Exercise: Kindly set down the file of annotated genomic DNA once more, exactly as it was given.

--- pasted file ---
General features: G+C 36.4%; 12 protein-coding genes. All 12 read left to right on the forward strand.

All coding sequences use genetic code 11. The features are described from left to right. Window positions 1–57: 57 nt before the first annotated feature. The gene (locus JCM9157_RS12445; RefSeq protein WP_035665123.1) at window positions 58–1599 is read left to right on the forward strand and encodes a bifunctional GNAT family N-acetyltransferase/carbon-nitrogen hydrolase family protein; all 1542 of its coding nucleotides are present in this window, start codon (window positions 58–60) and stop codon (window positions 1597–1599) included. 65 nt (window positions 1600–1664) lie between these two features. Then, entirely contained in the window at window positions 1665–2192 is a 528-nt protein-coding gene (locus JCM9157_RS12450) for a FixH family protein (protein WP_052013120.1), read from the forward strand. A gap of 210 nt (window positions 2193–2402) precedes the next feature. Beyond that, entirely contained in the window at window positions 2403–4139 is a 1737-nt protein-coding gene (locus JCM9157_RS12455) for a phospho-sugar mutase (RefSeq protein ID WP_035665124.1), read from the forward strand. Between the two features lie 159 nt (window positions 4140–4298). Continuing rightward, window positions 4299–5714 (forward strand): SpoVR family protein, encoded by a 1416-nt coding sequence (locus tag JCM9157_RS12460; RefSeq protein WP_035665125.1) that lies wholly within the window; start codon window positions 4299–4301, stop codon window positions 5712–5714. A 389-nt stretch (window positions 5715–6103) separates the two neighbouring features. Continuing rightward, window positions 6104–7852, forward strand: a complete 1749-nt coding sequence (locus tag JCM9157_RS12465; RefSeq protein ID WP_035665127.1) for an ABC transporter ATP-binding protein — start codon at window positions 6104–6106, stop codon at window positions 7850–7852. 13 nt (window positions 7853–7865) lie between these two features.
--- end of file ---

General features: G+C 36.4%; 12 protein-coding genes. All 12 read left to right on the forward strand.

All coding sequences use genetic code 11. The features are described from left to right. Window positions 1–57: 57 nt before the first annotated feature. The gene (locus JCM9157_RS12445; RefSeq protein WP_035665123.1) at window positions 58–1599 is read left to right on the forward strand and encodes a bifunctional GNAT family N-acetyltransferase/carbon-nitrogen hydrolase family protein; all 1542 of its coding nucleotides are present in this window, start codon (window positions 58–60) and stop codon (window positions 1597–1599) included. 65 nt (window positions 1600–1664) lie between these two features. Then, entirely contained in the window at window positions 1665–2192 is a 528-nt protein-coding gene (locus JCM9157_RS12450) for a FixH family protein (protein WP_052013120.1), read from the forward strand. A gap of 210 nt (window positions 2193–2402) precedes the next feature. Beyond that, entirely contained in the window at window positions 2403–4139 is a 1737-nt protein-coding gene (locus JCM9157_RS12455) for a phospho-sugar mutase (RefSeq protein ID WP_035665124.1), read from the forward strand. Between the two features lie 159 nt (window positions 4140–4298). Continuing rightward, window positions 4299–5714 (forward strand): SpoVR family protein, encoded by a 1416-nt coding sequence (locus tag JCM9157_RS12460; RefSeq protein WP_035665125.1) that lies wholly within the window; start codon window positions 4299–4301, stop codon window positions 5712–5714. A 389-nt stretch (window positions 5715–6103) separates the two neighbouring features. Continuing rightward, window positions 6104–7852, forward strand: a complete 1749-nt coding sequence (locus tag JCM9157_RS12465; RefSeq protein ID WP_035665127.1) for an ABC transporter ATP-binding protein — start codon at window positions 6104–6106, stop codon at window positions 7850–7852. 13 nt (window positions 7853–7865) lie between these two features.